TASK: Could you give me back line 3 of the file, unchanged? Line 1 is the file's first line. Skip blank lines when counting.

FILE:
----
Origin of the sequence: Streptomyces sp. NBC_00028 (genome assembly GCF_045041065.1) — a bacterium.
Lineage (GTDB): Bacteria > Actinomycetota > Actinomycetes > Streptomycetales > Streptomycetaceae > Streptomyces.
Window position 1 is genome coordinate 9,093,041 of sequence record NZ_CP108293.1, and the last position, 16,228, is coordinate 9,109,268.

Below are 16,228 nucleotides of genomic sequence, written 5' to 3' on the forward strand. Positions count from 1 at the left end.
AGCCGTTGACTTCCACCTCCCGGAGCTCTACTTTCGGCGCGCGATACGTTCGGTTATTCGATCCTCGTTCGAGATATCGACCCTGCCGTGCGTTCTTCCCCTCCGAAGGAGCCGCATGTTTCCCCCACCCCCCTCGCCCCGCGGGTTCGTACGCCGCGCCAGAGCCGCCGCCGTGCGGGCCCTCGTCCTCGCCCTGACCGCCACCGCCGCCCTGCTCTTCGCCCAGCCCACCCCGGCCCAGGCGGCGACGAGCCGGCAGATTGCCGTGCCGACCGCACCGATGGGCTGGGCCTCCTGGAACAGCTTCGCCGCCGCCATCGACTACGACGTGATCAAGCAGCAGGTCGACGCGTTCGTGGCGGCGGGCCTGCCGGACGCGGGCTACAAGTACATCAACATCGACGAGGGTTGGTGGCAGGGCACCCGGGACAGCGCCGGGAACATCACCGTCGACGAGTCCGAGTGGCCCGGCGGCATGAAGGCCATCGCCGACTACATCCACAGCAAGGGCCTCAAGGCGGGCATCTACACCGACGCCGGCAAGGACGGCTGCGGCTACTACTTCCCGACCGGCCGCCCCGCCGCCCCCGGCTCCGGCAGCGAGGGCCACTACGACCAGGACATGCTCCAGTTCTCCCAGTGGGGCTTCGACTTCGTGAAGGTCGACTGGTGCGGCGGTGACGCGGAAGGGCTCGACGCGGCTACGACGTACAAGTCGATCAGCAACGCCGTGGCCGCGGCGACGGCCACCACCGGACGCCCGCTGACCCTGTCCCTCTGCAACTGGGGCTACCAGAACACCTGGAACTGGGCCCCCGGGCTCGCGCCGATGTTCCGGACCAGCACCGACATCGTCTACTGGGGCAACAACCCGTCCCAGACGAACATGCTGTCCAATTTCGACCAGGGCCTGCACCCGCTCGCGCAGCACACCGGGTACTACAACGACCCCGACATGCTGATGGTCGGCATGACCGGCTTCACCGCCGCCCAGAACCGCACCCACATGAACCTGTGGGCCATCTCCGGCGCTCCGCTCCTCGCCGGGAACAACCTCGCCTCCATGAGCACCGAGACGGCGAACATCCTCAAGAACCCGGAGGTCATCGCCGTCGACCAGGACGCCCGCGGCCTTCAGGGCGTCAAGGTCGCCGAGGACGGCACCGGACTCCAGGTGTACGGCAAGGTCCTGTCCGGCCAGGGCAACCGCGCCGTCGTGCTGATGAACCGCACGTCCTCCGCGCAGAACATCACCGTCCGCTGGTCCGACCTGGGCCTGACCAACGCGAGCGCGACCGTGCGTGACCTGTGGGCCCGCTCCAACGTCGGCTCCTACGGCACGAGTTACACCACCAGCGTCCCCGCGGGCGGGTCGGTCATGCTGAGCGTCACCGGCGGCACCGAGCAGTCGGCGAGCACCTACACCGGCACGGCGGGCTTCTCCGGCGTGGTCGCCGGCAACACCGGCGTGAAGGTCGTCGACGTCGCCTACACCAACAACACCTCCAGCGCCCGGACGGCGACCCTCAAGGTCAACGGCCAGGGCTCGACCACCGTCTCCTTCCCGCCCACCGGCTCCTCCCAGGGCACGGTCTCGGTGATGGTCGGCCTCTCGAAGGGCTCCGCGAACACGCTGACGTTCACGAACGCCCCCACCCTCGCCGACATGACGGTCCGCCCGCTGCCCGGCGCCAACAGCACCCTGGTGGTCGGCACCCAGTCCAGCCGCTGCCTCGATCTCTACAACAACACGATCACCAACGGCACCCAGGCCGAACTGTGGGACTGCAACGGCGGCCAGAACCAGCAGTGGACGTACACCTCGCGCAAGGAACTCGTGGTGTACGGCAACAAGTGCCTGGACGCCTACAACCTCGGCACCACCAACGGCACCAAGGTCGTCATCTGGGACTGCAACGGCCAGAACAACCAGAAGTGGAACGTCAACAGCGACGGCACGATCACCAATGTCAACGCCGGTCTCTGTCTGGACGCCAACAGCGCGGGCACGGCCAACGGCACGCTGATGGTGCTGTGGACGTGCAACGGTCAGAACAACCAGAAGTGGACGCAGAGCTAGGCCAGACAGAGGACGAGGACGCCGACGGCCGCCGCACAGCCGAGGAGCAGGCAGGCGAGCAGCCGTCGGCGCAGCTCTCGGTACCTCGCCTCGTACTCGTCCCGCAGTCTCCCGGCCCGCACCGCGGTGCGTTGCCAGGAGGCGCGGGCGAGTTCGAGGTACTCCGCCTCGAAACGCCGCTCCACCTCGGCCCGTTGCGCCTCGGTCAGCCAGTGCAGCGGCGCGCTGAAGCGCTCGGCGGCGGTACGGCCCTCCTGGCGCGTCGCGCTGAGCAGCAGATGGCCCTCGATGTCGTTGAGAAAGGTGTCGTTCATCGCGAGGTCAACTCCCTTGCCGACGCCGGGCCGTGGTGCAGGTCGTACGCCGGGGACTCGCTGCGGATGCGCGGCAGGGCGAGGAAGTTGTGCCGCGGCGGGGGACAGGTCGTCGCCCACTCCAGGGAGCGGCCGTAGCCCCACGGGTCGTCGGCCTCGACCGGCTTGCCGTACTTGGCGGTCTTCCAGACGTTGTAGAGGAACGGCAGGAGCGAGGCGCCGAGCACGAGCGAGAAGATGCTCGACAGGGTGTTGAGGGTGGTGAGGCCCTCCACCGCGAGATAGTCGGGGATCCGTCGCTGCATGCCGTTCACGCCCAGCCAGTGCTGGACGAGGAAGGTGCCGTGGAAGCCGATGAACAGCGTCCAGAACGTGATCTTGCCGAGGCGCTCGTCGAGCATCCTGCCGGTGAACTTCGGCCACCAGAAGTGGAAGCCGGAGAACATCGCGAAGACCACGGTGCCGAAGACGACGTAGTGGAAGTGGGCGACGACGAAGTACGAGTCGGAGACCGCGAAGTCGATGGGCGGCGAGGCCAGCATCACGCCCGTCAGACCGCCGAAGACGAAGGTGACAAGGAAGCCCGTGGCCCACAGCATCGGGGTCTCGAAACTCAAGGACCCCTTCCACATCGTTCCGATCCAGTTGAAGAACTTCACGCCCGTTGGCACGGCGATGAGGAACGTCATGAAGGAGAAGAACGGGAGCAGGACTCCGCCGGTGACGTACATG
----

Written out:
Window position 1 is genome coordinate 9,093,041 of sequence record NZ_CP108293.1, and the last position, 16,228, is coordinate 9,109,268.